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Manchester Retirement Board

No. 99-822


(Board of Trustees of the City of Manchester
Employees’ Contributory Retirement System)

November 14, 2001

Craig, Wenners & Craig, P.A., of Manchester (Vincent A. Wenners, Jr. on the brief and orally), for the petitioner.

McLane, Graf, Raulerson & Middleton, P.A., of Manchester (Linda S. Johnson and Jeremy T. Walker on the brief, and Ms. Johnson orally), for the respondent.


Duggan, J. The petitioner, Marion Anderson, appeals the denial by the Board of Trustees of the City of Manchester Employees’ Contributory Retirement System (retirement board) of her petition for disability pension retirement benefits. See Laws 1973, 218:7, IV; Laws 1973, 218:8, II (amended 1999). We reverse and remand.

The following facts are not disputed. The petitioner joined the city’s employ as a school custodian on May 5, 1985. She suffered a work-related injury on September 9, 1992, and was found to be temporarily totally disabled for purposes of workers’ compensation benefits. She was laid off as part of a department-wide layoff on July 1, 1994. In November 1998, she received a determination by the Social Security Administration that she was entitled to monthly disability benefits based upon a March 1997 date of disability.

The petitioner applied for disability pension benefits from the city on February 2, 1999, which the retirement board denied, concluding that she had failed to apply within sixty days of the termination date of her service as required by City of Manchester Employees’ Contributory Retirement System Administrative Rule 2.4.1 (Rule 2.4.1). The retirement board denied the petitioner’s request for reconsideration.

The petitioner argues that: (1) the administrative rule requiring a city employee injured in the course of employment to apply for disability pension benefits within sixty days of the termination of employment is arbitrary and unreasonable; and (2) the retirement board’s adoption of that rule was ultra vires.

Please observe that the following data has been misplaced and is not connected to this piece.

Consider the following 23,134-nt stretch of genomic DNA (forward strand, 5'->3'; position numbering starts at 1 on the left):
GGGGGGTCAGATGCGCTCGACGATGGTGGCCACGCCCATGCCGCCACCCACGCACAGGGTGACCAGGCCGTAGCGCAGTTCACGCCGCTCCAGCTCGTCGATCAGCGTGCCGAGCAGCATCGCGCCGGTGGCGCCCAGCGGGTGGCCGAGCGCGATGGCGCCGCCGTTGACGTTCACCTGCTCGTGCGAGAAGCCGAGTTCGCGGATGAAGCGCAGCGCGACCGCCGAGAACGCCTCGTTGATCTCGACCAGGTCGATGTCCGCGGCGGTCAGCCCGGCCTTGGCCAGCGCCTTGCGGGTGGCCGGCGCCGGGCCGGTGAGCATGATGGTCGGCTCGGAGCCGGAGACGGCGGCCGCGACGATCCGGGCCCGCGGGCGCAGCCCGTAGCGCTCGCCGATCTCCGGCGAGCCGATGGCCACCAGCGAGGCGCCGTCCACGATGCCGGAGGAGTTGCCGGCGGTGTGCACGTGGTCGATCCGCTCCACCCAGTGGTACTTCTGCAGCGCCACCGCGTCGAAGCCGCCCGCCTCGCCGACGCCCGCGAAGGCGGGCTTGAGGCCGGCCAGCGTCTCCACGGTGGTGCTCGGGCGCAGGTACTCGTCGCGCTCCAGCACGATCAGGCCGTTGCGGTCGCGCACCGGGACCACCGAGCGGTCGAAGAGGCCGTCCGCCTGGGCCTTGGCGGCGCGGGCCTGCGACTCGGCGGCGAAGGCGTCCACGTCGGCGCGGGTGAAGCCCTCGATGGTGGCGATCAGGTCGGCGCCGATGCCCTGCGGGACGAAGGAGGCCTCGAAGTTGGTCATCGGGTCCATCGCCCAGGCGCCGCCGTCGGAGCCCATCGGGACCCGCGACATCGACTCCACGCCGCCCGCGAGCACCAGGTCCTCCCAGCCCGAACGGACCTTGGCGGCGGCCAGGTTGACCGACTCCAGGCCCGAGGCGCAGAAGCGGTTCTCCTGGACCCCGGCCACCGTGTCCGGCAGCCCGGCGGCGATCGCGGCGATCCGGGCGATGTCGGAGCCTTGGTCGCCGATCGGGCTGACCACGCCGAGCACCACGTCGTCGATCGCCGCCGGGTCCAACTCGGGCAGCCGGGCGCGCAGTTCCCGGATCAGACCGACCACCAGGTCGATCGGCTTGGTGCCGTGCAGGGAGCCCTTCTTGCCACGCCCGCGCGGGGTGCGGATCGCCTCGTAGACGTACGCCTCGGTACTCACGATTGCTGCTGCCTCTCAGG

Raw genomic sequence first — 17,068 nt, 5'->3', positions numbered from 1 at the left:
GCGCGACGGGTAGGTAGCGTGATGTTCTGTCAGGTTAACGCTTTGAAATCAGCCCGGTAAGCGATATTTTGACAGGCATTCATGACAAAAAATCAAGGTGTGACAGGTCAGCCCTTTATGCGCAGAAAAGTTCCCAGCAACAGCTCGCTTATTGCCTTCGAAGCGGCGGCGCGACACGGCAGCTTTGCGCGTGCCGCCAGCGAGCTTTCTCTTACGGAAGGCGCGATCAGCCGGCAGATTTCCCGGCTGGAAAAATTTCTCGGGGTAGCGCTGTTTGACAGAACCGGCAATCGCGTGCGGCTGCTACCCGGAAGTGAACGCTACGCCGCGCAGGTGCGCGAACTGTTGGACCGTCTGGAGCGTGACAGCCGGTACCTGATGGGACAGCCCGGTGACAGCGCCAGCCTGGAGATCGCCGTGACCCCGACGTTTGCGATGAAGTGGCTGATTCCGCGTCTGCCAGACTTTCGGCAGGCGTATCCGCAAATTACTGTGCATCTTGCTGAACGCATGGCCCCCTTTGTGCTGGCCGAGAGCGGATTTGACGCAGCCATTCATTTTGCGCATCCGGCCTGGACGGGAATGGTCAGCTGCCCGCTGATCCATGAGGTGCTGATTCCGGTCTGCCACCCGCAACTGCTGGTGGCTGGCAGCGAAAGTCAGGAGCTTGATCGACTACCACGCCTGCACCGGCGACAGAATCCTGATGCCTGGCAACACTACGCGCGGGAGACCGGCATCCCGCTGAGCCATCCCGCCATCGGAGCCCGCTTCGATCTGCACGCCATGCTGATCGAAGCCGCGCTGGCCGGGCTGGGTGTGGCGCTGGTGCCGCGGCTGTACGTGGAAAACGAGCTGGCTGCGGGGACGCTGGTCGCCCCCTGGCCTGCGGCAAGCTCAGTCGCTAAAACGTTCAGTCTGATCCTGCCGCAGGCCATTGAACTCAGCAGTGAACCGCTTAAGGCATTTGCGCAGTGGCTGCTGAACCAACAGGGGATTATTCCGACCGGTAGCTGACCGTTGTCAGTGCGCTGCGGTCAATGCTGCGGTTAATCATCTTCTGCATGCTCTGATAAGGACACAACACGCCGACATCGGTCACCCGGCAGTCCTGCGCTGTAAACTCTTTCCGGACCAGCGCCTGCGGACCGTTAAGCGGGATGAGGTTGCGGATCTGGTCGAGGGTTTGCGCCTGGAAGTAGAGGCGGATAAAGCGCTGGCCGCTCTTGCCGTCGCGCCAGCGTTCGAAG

The City of Manchester Employees’ Contributory Retirement System (retirement system) provides for the grant of disability retirement benefits under two circumstances. First, an employee who has been employed by the city for at least fifteen years may receive disability retirement benefits if she becomes totally disabled, whether injured on or off the job. See Laws 1973, 218:7, III. Second, an employee injured in the course of employment may receive disability retirement benefits regardless of the duration of her employment. See Laws 1973, 218:7, IV. The legislation provides, in pertinent part:

III. Any member of the retirement system who, after fifteen years of continuous service as an employee of the city of Manchester, shall be totally and permanently disabled, may be retired for disability according to the provisions of this act. . . .

IV. If such total disability is shown to the satisfaction of the board to have been sustained during the performance of duties pertaining to his employment by the city, such member shall be entitled to retirement for disability irrespective of the duration of his employment.

Laws 1973, 218:7, III, IV.

The retirement board enacted Rule 2.4.1 to govern applications for work-related disability benefits:

Work-related disability applications shall be considered by the Board only after the Work-related Disability Retirement Application Form and Attending Physician’s Statement Form are both filed with the Board. These forms shall be filed with the Board while the Member is in service or within 60 days of the termination date of the Member’s service.